As Facebook, Twitter, LinkedIn and other social networks continue to evolve, it's hard to keep track of all the changes taking place.
I'm sure many have noticed recent LinkedIn changes in the Home page layout.
Another change that took place over the past few months, although not as noticeable, makes it much easier now to "personalize" the "I'd like to add you to my professional network on LinkedIn." connection request message.
This article is intended for both those new to LinkedIn and the experienced user that may not be aware of this much needed change that now allows one to "edit" the connect message PRIOR to sending it.
There are three basic ways to connect on LinkedIn:
- Home page - People you may know + Connect button
- People Search - Profile Connect button
- Someone is now connected to person's name - select name & hit connect button
Prior to this change taking place, if you responded to the People you may know + Connect button, the standard message, "I'd like to add you to my professional network on LinkedIn." was sent automatically, before one was given the chance to edit the message. The only way to edit and personalize a connect message prior to sending was the People Search - Profile Connect button.
LinkedIn has addressed this glitch, and has now made it much easier to "personalize" a connect message, no matter which method is used to submit a connection request.
There are different philosophies on whether people choose to / not to connect:
- Some are LIONs (LinkedIn Open Networkers) who will accept and encourage network connections with anyone
- Some refuse connection requests from anyone they do NOT know personally
- Others may connect with 2nd degree contacts (friend of a friend), or if the person shares some common interests, or if the connection may be mutually beneficial down the road
- Some absolutely REFUSE to connect with anyone who sends them the generic, non-personal, "I'd like to add you to my professional network on LinkedIn." request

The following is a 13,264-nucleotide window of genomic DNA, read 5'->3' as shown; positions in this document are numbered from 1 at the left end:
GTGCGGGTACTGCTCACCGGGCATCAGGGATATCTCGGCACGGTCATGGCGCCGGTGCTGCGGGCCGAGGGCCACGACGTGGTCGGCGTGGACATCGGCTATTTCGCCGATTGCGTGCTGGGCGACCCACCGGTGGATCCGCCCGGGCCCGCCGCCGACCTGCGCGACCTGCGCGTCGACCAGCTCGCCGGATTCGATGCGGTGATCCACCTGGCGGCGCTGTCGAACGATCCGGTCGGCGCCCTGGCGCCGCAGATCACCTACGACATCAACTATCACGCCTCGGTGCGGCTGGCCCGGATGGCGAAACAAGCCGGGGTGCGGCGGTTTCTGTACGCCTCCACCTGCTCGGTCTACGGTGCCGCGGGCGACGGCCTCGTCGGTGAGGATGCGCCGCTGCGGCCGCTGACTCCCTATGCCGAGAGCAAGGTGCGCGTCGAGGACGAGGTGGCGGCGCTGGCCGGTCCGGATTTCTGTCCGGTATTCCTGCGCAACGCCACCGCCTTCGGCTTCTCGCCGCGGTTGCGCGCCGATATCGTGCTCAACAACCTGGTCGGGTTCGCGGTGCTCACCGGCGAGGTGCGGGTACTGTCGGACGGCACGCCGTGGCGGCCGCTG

Best practice tips:
Think BEFORE you send - ask yourself "so what?"
Thinking "so what" at the end of a message is a good test to pre-qualify whether the message may have value (for someone other than you), whether the message is personal or not, and whether that person may agree to connect with you.
Think BEFORE you connect
Decide on the type of connections you want to pursue. People who share similar industry experience, club and organizational interests, career networking groups, civic groups, etc. may become strong connections. Pursuing professional connections - industry leaders and those with similar career interests may provide valuable content worthy of sharing, and increase the size of one's network. Connecting with too many people with little or no common interests runs the risk of receiving messages of little value to you, and you may even get "information overload" - too many messages too frequently.
Prior to LinkedIn adding the ability to "edit & personalize" all connect requests prior to sending, some people may have been more forgiving and would still accept standard connection requests without a "personal" message included.
Best practice tip:
Always include a personal message with any connection request -- the chances greatly improve that your request will be accepted.
If you don't know someone, or maybe only met them once, would you approach them on the street and ask to be added / add them to your address book with no other explanation?
A personal message is always better and shows proper etiquette.
Saw your profile. I'm looking for connections in the area and would like to learn more about your position at Hampden-Sydney College. I'd like to add you to my professional network on LinkedIn. Thanks in advance.
I believe I met you a while back at the Employment Transition Ctr, or was introduced to you by Charlie Wood. I am interested in learning more about your Longwood connections.
I'd like to add you to my professional network on LinkedIn. Thanks
The famous line by Col. Nathan R. Jessup (aka Jack Nicholson) from A Few Good Men seems to have it covered. "You have to ask me nicely."